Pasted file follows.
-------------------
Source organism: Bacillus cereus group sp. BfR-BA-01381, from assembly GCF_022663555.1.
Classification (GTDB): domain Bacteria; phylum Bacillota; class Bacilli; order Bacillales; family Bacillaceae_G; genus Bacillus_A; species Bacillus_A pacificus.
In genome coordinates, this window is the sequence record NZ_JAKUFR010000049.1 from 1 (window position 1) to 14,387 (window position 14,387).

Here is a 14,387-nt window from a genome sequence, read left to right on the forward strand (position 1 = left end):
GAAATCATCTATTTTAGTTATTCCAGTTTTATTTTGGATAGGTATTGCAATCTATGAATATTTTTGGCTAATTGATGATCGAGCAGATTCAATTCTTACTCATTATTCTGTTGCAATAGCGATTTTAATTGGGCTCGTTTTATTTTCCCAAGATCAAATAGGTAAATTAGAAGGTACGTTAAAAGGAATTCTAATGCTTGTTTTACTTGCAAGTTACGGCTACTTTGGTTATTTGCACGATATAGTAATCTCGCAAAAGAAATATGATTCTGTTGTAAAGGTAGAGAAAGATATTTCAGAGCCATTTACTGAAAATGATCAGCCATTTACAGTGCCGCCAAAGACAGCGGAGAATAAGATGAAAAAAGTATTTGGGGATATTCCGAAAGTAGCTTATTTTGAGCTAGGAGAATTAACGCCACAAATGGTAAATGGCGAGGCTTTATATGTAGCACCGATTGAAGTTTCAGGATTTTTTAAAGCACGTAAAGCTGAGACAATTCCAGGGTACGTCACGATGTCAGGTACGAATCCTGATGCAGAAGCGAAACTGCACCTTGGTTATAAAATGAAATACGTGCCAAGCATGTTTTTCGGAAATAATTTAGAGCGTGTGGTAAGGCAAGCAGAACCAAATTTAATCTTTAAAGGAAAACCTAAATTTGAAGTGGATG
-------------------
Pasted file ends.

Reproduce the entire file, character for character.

Source organism: Bacillus cereus group sp. BfR-BA-01381, from assembly GCF_022663555.1.
Classification (GTDB): domain Bacteria; phylum Bacillota; class Bacilli; order Bacillales; family Bacillaceae_G; genus Bacillus_A; species Bacillus_A pacificus.
In genome coordinates, this window is the sequence record NZ_JAKUFR010000049.1 from 1 (window position 1) to 14,387 (window position 14,387).

Here is a 14,387-nt window from a genome sequence, read left to right on the forward strand (position 1 = left end):
GAAATCATCTATTTTAGTTATTCCAGTTTTATTTTGGATAGGTATTGCAATCTATGAATATTTTTGGCTAATTGATGATCGAGCAGATTCAATTCTTACTCATTATTCTGTTGCAATAGCGATTTTAATTGGGCTCGTTTTATTTTCCCAAGATCAAATAGGTAAATTAGAAGGTACGTTAAAAGGAATTCTAATGCTTGTTTTACTTGCAAGTTACGGCTACTTTGGTTATTTGCACGATATAGTAATCTCGCAAAAGAAATATGATTCTGTTGTAAAGGTAGAGAAAGATATTTCAGAGCCATTTACTGAAAATGATCAGCCATTTACAGTGCCGCCAAAGACAGCGGAGAATAAGATGAAAAAAGTATTTGGGGATATTCCGAAAGTAGCTTATTTTGAGCTAGGAGAATTAACGCCACAAATGGTAAATGGCGAGGCTTTATATGTAGCACCGATTGAAGTTTCAGGATTTTTTAAAGCACGTAAAGCTGAGACAATTCCAGGGTACGTCACGATGTCAGGTACGAATCCTGATGCAGAAGCGAAACTGCACCTTGGTTATAAAATGAAATACGTGCCAAGCATGTTTTTCGGAAATAATTTAGAGCGTGTGGTAAGGCAAGCAGAACCAAATTTAATCTTTAAAGGAAAACCTAAATTTGAAGTGGATG